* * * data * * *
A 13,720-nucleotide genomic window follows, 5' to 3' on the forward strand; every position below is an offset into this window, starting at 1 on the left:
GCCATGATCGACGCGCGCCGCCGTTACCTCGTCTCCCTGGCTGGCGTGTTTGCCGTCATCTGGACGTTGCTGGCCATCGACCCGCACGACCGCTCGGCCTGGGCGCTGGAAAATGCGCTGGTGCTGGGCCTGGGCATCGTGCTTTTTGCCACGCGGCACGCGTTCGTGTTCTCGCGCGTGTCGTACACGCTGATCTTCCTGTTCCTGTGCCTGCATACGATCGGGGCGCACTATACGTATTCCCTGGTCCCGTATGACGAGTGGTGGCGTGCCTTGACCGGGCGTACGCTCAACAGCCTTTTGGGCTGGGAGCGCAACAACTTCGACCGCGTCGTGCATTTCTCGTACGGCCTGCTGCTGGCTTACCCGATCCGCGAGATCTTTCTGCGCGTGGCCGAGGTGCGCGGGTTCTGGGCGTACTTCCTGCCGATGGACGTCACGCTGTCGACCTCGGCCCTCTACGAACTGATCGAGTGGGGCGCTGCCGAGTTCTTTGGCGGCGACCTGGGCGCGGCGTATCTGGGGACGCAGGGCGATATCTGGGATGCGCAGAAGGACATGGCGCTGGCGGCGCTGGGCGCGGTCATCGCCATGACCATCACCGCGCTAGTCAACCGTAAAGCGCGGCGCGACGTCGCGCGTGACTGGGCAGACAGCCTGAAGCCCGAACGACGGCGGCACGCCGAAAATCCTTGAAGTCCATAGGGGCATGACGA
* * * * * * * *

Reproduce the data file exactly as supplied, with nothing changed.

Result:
A 13,720-nucleotide genomic window follows, 5' to 3' on the forward strand; every position below is an offset into this window, starting at 1 on the left:
GCCATGATCGACGCGCGCCGCCGTTACCTCGTCTCCCTGGCTGGCGTGTTTGCCGTCATCTGGACGTTGCTGGCCATCGACCCGCACGACCGCTCGGCCTGGGCGCTGGAAAATGCGCTGGTGCTGGGCCTGGGCATCGTGCTTTTTGCCACGCGGCACGCGTTCGTGTTCTCGCGCGTGTCGTACACGCTGATCTTCCTGTTCCTGTGCCTGCATACGATCGGGGCGCACTATACGTATTCCCTGGTCCCGTATGACGAGTGGTGGCGTGCCTTGACCGGGCGTACGCTCAACAGCCTTTTGGGCTGGGAGCGCAACAACTTCGACCGCGTCGTGCATTTCTCGTACGGCCTGCTGCTGGCTTACCCGATCCGCGAGATCTTTCTGCGCGTGGCCGAGGTGCGCGGGTTCTGGGCGTACTTCCTGCCGATGGACGTCACGCTGTCGACCTCGGCCCTCTACGAACTGATCGAGTGGGGCGCTGCCGAGTTCTTTGGCGGCGACCTGGGCGCGGCGTATCTGGGGACGCAGGGCGATATCTGGGATGCGCAGAAGGACATGGCGCTGGCGGCGCTGGGCGCGGTCATCGCCATGACCATCACCGCGCTAGTCAACCGTAAAGCGCGGCGCGACGTCGCGCGTGACTGGGCAGACAGCCTGAAGCCCGAACGACGGCGGCACGCCGAAAATCCTTGAAGTCCATAGGGGCATGACGA